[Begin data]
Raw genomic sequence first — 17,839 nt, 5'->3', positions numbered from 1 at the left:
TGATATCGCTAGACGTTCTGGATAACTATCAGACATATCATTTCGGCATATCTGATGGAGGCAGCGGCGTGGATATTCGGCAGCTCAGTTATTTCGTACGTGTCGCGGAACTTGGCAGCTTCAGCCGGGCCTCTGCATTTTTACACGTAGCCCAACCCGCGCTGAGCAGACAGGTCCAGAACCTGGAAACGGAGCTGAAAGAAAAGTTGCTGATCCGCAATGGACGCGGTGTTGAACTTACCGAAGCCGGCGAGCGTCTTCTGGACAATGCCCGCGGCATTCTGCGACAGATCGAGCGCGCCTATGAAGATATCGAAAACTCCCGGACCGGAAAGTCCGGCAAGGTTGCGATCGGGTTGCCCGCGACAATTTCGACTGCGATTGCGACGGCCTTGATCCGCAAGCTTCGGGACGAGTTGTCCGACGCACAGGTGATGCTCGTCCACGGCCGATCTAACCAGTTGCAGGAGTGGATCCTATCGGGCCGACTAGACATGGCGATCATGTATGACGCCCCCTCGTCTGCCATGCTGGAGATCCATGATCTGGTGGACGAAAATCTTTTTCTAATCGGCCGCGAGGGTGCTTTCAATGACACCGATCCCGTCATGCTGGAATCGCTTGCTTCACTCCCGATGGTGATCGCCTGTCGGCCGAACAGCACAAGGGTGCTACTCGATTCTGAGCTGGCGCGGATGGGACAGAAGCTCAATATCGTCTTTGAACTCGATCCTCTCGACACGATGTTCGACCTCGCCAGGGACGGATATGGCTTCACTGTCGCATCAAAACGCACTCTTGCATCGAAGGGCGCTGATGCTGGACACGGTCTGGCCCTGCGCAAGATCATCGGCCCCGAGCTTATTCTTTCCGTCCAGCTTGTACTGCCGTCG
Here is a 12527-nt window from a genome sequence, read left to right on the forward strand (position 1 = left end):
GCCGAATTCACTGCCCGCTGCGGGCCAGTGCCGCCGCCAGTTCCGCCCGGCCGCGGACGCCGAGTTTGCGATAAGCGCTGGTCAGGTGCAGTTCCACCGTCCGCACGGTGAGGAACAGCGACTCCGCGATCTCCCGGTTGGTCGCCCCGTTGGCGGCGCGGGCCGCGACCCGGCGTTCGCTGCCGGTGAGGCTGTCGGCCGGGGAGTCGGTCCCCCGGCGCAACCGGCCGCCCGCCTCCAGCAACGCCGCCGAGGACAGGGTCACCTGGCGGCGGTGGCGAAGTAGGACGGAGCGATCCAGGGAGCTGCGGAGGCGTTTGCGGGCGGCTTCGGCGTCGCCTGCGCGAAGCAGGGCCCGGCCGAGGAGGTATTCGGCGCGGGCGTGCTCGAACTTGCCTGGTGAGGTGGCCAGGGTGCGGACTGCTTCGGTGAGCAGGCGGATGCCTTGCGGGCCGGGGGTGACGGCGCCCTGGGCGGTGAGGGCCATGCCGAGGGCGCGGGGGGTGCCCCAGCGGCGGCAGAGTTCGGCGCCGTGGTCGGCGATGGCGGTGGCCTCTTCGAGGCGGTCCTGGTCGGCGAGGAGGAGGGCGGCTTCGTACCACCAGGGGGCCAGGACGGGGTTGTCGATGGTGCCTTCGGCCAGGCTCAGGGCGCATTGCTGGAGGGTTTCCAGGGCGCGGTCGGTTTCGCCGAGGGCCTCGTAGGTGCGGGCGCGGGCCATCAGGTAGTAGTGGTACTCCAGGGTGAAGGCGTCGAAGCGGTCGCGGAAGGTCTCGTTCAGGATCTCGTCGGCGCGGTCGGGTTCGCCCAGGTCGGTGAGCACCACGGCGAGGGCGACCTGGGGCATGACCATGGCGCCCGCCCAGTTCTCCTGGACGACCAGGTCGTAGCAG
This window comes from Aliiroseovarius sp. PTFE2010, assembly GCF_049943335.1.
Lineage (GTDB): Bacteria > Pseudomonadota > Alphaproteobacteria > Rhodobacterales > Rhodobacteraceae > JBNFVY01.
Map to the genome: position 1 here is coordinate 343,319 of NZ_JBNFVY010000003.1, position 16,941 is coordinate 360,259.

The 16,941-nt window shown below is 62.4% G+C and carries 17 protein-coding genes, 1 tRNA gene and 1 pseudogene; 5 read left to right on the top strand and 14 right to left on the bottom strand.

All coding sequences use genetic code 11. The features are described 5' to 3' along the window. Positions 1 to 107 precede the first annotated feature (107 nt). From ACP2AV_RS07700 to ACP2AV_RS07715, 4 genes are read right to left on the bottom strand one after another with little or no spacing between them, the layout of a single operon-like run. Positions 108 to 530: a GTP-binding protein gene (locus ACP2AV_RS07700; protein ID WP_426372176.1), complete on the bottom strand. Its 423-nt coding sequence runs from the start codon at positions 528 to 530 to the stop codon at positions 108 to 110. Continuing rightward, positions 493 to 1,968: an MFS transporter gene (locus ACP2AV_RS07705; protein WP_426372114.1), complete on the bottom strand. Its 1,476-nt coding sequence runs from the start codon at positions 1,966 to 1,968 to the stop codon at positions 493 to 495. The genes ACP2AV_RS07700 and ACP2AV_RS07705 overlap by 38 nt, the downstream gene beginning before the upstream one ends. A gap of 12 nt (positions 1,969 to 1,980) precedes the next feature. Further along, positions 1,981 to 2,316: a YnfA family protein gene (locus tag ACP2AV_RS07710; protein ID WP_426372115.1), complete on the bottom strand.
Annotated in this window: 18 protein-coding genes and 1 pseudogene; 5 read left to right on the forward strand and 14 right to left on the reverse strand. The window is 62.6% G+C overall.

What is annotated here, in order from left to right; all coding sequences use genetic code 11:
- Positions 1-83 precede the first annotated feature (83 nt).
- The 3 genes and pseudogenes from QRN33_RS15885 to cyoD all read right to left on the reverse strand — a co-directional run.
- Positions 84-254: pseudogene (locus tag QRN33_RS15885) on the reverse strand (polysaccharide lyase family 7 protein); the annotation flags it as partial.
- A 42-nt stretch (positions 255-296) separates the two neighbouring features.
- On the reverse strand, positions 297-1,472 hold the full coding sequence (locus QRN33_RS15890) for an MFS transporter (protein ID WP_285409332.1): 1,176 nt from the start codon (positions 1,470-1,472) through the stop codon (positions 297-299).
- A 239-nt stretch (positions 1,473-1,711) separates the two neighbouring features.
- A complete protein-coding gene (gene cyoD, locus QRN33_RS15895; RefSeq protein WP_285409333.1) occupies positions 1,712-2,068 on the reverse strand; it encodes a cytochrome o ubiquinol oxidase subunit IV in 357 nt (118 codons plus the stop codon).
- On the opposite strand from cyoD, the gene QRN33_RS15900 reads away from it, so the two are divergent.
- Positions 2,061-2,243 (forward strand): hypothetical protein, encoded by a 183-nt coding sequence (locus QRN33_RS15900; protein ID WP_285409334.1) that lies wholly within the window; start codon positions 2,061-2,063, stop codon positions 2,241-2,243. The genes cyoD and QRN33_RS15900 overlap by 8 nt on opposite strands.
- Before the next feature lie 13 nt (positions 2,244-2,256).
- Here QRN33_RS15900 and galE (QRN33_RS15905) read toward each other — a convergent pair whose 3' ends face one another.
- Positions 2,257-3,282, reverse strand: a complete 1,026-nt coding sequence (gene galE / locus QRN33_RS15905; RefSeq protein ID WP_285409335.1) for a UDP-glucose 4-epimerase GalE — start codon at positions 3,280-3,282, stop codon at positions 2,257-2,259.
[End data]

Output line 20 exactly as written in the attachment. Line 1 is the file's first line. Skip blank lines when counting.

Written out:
- Positions 2,061-2,243 (forward strand): hypothetical protein, encoded by a 183-nt coding sequence (locus QRN33_RS15900; protein ID WP_285409334.1) that lies wholly within the window; start codon positions 2,061-2,063, stop codon positions 2,241-2,243. The genes cyoD and QRN33_RS15900 overlap by 8 nt on opposite strands.